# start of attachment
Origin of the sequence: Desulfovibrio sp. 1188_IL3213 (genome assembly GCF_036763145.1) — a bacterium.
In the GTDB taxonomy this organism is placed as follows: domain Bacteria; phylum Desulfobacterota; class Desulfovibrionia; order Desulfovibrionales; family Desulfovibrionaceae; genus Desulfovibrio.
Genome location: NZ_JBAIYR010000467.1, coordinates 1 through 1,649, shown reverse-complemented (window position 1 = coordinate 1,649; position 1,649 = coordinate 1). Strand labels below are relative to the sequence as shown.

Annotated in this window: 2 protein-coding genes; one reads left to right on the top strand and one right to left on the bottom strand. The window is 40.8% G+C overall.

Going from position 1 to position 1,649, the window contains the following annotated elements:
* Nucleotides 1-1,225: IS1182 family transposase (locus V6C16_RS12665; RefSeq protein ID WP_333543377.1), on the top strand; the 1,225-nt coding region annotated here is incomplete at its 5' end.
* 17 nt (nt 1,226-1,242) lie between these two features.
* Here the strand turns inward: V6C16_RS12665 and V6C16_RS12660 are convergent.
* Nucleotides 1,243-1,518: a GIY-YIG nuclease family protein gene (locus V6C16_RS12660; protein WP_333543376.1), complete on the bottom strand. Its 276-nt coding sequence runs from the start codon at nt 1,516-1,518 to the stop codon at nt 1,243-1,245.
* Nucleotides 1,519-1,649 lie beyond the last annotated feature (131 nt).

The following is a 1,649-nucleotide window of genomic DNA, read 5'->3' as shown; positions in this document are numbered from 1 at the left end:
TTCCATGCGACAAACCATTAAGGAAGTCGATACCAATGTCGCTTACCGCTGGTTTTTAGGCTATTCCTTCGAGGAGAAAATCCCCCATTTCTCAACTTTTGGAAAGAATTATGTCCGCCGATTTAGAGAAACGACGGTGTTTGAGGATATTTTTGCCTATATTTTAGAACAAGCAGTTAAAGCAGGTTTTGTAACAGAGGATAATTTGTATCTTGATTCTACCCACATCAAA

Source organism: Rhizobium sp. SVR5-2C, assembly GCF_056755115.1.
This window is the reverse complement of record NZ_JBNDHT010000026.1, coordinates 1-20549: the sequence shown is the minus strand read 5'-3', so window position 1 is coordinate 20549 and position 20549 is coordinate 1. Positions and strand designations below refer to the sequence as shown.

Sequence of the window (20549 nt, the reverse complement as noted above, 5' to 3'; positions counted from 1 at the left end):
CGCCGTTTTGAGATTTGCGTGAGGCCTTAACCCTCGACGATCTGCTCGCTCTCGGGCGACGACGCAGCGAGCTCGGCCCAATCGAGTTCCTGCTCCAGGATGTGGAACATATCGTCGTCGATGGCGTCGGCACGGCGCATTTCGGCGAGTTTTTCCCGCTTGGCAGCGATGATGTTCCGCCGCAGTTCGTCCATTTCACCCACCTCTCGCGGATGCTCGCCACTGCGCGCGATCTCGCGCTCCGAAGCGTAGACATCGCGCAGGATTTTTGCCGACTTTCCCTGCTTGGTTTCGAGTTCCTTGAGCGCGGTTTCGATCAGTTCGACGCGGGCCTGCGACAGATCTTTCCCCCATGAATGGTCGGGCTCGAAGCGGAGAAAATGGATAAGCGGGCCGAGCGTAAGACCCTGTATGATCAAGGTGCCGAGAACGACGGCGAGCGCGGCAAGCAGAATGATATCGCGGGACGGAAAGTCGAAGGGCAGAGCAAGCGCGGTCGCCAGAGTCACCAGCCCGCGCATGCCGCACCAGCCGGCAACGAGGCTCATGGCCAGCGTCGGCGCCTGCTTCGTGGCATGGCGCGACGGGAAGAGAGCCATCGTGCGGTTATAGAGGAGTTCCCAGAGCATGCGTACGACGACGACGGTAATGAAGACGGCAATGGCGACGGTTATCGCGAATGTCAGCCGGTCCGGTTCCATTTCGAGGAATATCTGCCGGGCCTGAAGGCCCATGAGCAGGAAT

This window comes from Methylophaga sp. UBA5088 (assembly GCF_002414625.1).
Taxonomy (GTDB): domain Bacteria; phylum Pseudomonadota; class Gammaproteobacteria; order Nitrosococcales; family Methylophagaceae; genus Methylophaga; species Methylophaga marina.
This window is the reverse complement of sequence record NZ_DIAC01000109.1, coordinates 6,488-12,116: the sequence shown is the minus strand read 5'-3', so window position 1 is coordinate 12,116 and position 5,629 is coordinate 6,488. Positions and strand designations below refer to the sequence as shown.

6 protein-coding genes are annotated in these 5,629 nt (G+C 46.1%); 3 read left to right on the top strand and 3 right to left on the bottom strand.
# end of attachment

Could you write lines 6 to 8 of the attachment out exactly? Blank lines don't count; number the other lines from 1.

* Nucleotides 1-1,225: IS1182 family transposase (locus V6C16_RS12665; RefSeq protein ID WP_333543377.1), on the top strand; the 1,225-nt coding region annotated here is incomplete at its 5' end.
* 17 nt (nt 1,226-1,242) lie between these two features.
* Here the strand turns inward: V6C16_RS12665 and V6C16_RS12660 are convergent.